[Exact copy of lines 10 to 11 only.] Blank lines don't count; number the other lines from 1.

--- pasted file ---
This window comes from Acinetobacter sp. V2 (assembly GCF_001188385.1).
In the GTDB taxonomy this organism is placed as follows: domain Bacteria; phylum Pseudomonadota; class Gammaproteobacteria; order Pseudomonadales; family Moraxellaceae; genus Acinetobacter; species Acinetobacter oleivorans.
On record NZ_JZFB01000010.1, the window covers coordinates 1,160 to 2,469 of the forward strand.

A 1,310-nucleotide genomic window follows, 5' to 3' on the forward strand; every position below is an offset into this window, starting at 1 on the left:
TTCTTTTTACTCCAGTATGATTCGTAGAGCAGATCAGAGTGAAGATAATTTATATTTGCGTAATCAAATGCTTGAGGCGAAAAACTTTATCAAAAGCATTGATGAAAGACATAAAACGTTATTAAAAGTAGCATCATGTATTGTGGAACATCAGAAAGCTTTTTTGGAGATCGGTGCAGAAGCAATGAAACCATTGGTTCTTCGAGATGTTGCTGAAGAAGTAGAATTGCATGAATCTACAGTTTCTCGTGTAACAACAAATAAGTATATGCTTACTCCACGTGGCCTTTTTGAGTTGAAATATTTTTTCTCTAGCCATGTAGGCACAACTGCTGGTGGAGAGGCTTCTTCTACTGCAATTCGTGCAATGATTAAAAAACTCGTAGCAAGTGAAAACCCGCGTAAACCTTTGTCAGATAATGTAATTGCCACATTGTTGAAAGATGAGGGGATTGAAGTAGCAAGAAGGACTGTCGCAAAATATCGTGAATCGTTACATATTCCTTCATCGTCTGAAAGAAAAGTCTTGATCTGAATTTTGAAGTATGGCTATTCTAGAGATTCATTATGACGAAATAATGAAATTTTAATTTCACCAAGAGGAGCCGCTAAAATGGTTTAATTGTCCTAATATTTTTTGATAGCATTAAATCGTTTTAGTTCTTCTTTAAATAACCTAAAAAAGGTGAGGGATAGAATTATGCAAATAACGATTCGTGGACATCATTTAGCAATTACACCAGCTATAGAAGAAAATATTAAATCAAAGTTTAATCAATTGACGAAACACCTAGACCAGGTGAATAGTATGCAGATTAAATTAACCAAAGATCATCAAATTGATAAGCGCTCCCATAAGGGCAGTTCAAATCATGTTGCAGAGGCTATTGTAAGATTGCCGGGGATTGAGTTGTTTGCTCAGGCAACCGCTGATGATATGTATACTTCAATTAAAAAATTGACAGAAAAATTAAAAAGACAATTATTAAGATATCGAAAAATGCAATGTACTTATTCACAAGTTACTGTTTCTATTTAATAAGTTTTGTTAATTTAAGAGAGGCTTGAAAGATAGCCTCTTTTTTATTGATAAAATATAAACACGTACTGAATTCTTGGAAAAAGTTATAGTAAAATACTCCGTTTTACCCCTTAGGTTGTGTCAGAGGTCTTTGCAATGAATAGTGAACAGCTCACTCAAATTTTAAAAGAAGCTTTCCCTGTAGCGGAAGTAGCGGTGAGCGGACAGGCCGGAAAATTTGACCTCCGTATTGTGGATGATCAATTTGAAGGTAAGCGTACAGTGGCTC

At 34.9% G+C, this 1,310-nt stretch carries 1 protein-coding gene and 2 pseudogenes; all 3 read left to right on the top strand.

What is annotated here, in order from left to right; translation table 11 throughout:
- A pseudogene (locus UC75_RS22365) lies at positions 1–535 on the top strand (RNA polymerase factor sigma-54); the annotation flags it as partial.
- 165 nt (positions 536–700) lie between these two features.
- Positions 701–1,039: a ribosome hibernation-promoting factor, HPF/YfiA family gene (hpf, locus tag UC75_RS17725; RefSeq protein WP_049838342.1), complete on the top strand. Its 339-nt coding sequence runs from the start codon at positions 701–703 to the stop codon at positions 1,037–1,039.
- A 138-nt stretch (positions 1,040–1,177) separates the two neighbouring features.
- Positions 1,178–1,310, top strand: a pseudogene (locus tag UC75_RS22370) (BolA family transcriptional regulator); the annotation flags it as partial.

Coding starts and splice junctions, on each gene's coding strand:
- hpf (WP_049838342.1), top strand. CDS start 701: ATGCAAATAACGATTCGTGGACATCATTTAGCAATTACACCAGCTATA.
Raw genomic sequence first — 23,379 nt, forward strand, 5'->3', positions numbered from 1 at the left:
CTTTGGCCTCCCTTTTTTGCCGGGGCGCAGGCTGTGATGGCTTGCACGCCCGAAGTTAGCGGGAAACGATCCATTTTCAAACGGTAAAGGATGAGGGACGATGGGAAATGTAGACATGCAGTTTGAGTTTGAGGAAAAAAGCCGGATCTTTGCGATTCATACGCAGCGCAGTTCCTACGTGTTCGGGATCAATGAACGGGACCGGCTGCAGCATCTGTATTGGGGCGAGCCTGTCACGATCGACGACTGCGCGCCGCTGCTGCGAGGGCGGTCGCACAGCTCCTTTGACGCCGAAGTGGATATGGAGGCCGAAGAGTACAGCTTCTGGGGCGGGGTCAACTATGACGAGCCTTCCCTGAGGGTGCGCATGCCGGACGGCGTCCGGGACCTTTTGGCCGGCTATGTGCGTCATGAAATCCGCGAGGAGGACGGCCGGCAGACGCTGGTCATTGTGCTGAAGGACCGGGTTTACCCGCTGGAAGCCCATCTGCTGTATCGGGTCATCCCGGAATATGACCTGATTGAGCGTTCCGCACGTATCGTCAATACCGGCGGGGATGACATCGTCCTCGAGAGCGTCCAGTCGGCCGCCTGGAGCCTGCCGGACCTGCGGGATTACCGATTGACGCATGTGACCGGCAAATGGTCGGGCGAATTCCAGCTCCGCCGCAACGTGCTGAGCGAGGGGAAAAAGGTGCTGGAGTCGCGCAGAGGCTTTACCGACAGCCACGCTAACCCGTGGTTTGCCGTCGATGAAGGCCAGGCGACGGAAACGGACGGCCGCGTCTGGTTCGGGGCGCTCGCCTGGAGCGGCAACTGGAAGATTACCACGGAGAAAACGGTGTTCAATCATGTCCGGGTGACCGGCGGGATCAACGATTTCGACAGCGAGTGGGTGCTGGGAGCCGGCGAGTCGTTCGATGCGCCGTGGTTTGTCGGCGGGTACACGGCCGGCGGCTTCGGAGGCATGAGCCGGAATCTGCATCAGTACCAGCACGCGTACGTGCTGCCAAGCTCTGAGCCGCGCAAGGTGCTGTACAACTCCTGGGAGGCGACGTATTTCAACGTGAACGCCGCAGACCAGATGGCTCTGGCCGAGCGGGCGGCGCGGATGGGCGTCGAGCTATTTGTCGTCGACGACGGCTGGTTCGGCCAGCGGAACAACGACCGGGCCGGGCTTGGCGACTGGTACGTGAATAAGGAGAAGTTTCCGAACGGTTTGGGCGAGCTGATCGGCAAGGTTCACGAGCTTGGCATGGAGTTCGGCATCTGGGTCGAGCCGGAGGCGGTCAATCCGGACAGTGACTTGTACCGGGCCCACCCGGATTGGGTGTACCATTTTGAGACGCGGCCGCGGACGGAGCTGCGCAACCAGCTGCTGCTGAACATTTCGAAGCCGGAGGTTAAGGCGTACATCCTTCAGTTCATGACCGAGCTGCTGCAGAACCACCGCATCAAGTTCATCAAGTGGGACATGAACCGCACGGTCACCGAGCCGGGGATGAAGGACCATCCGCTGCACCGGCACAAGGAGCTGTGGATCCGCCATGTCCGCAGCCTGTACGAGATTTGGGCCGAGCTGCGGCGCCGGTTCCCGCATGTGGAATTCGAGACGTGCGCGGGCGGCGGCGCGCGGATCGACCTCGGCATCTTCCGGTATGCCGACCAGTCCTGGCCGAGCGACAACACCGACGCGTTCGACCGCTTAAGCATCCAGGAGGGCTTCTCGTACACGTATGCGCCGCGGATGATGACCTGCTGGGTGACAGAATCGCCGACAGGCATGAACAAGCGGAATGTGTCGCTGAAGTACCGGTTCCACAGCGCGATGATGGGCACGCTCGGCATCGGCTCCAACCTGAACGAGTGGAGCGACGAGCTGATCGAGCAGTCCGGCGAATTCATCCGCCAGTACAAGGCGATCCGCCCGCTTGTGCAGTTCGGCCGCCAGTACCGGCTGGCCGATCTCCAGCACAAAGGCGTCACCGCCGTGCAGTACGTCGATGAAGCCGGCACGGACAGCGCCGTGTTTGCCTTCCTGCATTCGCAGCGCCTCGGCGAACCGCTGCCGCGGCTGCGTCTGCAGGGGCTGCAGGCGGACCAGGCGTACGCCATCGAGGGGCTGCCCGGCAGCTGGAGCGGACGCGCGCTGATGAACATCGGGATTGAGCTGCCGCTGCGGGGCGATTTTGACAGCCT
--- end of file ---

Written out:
- Positions 701–1,039: a ribosome hibernation-promoting factor, HPF/YfiA family gene (hpf, locus tag UC75_RS17725; RefSeq protein WP_049838342.1), complete on the top strand. Its 339-nt coding sequence runs from the start codon at positions 701–703 to the stop codon at positions 1,037–1,039.
- A 138-nt stretch (positions 1,040–1,177) separates the two neighbouring features.